IndiGo receives first ATR turbo-prop aircraft
Low-cost carrier IndiGo on Friday received the first turbo-prop aircraft ATR 72-600 as it prepares to foray into regional operations from December.
The profitable airline, which faces competition from the likes of SpiceJet, Jet Airways and Air India, has placed orders for 50 such aircraft with Franco-Italian manufacturer ATR.
The order is also the biggest placed by any Indian carrier with the company.
“Today’s delivery represents a major step in the airline’s ambitious plan to further develop its fleet with the introduction of fuel-efficient and cost-effective ATR 72-600s, thus expanding its regional footprint and bringing air connectivity to smaller Indian airports and communities,” an IndiGo statement quoting its President Aditya Ghosh said on Friday.
IndiGo has been operating the only aircraft from the Airbus A320 family since starting operations in 2005 and the induction of ATR fleet is part of ambitious plans to target regional routes.
Currently, the carrier has 142 aircraft and operates more than 950 flights a day.
“We have ordered 50 ATR aircraft. We will be getting 21 of these by January 2019. We have identified three new destinations Tirupati, Vijaywada and Rajahmundry from Hyderabad to be added in our existing network,” Ghosh, who is also the Whole Time Director, said in an interaction in New Delhi on Wednesday.
The company has already started taking bookings for Tirupati and Rajahmundry flights, a company official said.
The first ATR flight of IndiGo will depart from Hyderabad to Mangaluru on December 21 and the fares start from Rs 1,499. a company statement said.
“The ATR 72-600s feature a seat and trip costs that are respectively 10 percent and 20 percent lower than those of other in-production turbo-props,” IndiGo said.
On whether the decision to tap tier 2 and 3 cities was triggered by the government’s Regional Connectivity Scheme (RCS), Ghosh had said it was just coincidence that company’s plans and RCS came around the same time.
RCS seeks to connect unserved and under-served airports as well as make flying more affordable.
A company official said IndiGo has put in bids in the second round of RCS but the operations starting on December 21 would not be under it.
IndiGo remained tight-lipped about the additional revenue that ATR operations will bring.
“We were in talks with IndiGo for last five years but serious discussions started early this year”, Tom Anderson, Sr Vice President (Program and Customer Service) at ATR told reporters here.
Ghosh said the company was already planning to target cities where airports cannot physically land a narrow body aircraft.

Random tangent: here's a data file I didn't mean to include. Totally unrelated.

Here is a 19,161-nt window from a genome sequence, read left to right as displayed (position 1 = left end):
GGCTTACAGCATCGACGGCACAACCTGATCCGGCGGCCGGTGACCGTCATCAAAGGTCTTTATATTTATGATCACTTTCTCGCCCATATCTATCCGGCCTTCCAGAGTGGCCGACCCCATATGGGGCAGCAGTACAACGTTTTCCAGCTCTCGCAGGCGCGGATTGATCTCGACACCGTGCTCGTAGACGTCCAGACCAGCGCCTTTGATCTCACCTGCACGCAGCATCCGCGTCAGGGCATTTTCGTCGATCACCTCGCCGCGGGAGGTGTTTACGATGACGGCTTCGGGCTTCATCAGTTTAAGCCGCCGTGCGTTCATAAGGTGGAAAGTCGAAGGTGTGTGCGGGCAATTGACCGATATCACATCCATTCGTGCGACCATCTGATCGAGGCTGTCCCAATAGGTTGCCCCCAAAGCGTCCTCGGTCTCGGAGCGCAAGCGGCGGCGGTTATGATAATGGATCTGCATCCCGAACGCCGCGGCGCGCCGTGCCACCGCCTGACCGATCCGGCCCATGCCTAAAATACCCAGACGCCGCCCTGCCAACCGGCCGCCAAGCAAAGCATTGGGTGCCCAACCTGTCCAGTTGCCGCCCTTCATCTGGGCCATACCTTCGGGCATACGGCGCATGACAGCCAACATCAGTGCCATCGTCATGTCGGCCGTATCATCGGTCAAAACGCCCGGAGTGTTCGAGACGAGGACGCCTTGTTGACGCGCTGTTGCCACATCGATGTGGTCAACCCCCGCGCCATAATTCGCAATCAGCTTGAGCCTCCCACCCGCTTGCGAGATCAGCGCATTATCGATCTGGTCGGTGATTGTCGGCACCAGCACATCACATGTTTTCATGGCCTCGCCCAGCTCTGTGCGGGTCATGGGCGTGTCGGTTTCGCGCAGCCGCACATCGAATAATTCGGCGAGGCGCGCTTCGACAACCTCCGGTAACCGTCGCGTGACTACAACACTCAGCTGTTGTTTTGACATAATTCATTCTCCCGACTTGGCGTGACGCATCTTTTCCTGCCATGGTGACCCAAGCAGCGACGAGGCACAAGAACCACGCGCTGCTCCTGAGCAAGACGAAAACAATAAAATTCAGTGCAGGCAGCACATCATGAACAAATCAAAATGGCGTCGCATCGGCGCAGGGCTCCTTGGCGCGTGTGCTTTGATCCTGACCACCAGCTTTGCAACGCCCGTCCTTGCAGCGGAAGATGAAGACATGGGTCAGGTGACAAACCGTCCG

“By taking delivery of this first ATR 72-600, we are now one step closer to the launch of our turbo-prop operations by the end of this year.
“We are excited at the opportunity of once again being able to redefine air travel in India by bringing the reliability and efficiency of IndiGo’s operations to towns and regions in our country which so far have been devoid of reliable air service or have been subject to exorbitant airfares,” the statement said.
The cost per seat in a 74-seater ATR is higher than a 180-seat narrow-body aeroplane but it has to be seen in the light of commensurate revenue that a platform bring and if it is higher than its a successful business model, Ghosh said during the interaction.
According to IndiGo, these planes also feature the most modern cabin interiors, specifically designed for ATR by Italian firm Giugiaro, with thinner seats, larger overhead bins and LED lighting for an optimal passenger experience.
The order of 50 ATR 72-600 by IndiGo is the biggest order from any airline in India, David Vargas, Head of Press and Editorials of ATR said.
“The turbo-props of ATR are listed USD 26.8 million a piece. However, bulk orders are priced differently,” he said. About the potential of regional aviation in India, he said the proportion of such flights is 12 percent of total flights in Indian skies, which was way below the global average of 25 percent.
He said one of the common complaints of turbo props being noisy has been handled in ATR 72-600s, introduced six years ago by the company, by tweaking the number of blades, their tuning and strengthening the fuselage.
The sound inside the cabin is 79 dB which is way lower than any of his competitor, he said.
The aircraft was received on behalf of IndiGo by Captain Ashim Mittra, Vice President (Flight Operations). The airline said it expects to add 7 ATRs by March 2018.